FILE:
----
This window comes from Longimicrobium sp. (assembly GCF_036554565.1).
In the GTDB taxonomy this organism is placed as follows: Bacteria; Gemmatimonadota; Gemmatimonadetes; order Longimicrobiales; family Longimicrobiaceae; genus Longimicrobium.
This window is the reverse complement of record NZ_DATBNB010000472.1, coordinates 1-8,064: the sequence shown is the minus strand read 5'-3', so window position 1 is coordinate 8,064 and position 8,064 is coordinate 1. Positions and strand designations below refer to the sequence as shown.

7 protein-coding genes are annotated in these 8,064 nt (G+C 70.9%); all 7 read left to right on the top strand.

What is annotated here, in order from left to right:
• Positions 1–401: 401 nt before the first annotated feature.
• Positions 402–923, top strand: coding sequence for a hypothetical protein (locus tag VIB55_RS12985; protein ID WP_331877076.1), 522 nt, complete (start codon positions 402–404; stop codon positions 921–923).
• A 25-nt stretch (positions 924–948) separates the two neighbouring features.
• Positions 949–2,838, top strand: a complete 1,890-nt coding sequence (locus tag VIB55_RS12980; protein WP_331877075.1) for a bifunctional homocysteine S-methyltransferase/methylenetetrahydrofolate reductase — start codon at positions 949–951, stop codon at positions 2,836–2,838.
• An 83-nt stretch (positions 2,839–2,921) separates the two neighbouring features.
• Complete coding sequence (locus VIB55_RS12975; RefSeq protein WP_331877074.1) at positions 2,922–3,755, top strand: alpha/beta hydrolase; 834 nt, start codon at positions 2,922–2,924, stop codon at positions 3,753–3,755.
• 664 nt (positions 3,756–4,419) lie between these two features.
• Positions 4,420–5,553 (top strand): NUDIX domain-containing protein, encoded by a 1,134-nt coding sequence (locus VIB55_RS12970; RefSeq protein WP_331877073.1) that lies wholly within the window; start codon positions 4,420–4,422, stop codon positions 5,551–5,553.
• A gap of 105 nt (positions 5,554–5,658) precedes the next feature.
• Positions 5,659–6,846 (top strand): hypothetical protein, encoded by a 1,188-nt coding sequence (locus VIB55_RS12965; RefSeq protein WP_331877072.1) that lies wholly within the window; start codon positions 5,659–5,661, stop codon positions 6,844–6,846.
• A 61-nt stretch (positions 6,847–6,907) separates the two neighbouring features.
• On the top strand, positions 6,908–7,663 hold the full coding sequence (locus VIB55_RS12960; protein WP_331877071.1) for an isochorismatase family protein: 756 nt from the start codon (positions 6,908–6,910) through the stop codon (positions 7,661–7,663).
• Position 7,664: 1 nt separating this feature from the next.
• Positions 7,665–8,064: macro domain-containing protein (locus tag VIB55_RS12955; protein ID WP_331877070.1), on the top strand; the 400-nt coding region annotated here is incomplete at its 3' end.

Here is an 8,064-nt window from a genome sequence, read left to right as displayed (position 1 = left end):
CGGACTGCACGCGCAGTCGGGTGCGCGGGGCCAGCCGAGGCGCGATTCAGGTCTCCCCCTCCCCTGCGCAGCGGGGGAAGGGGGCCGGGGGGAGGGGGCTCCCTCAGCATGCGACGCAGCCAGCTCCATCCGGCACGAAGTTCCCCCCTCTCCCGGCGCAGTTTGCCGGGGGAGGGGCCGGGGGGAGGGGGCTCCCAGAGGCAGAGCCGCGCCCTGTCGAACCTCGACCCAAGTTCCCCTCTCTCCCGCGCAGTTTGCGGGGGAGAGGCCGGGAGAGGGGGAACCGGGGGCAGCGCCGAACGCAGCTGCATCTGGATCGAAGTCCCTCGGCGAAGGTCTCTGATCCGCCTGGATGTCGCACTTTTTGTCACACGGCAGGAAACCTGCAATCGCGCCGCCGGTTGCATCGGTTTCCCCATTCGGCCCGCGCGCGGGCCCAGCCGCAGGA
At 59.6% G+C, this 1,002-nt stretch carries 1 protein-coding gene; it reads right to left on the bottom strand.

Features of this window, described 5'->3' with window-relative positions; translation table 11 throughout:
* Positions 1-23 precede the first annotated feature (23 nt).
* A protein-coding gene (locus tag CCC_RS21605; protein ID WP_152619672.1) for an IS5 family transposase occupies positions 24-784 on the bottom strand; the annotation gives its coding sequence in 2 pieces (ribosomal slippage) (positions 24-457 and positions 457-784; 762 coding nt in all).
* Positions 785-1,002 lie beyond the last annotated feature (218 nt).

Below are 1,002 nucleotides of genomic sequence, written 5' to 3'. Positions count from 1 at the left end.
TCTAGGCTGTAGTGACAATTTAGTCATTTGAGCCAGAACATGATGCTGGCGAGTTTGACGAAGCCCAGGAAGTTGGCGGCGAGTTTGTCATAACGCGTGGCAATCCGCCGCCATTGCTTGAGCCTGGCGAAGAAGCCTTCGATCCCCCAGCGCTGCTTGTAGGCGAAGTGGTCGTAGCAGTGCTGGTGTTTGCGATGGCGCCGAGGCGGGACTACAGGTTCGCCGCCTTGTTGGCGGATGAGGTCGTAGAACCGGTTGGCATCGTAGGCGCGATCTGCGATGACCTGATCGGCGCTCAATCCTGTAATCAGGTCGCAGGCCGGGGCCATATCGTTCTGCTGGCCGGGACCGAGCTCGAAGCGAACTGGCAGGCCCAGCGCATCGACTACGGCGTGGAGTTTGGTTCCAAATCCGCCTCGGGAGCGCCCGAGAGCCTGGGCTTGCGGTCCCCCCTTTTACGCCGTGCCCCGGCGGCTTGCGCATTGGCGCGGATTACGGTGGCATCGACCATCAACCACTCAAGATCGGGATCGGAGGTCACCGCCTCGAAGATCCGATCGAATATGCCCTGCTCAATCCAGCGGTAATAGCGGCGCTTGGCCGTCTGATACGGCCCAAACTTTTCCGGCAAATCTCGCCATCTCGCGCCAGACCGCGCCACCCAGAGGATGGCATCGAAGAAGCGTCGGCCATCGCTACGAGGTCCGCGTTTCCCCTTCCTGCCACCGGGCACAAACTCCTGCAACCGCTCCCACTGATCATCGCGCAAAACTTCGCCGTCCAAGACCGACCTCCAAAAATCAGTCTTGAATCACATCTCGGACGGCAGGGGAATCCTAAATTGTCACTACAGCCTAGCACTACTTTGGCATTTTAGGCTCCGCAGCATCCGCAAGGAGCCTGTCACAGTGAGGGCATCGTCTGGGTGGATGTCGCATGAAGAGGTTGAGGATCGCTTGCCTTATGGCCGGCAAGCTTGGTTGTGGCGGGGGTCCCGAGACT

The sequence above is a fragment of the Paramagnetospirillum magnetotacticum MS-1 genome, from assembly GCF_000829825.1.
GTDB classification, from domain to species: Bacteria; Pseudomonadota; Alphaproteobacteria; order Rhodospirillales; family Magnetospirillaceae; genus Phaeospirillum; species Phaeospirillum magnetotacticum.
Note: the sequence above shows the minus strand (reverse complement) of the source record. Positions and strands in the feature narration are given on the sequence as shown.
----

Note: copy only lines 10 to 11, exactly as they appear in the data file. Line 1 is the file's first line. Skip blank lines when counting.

• An 83-nt stretch (positions 2,839–2,921) separates the two neighbouring features.
• Complete coding sequence (locus VIB55_RS12975; RefSeq protein WP_331877074.1) at positions 2,922–3,755, top strand: alpha/beta hydrolase; 834 nt, start codon at positions 2,922–2,924, stop codon at positions 3,753–3,755.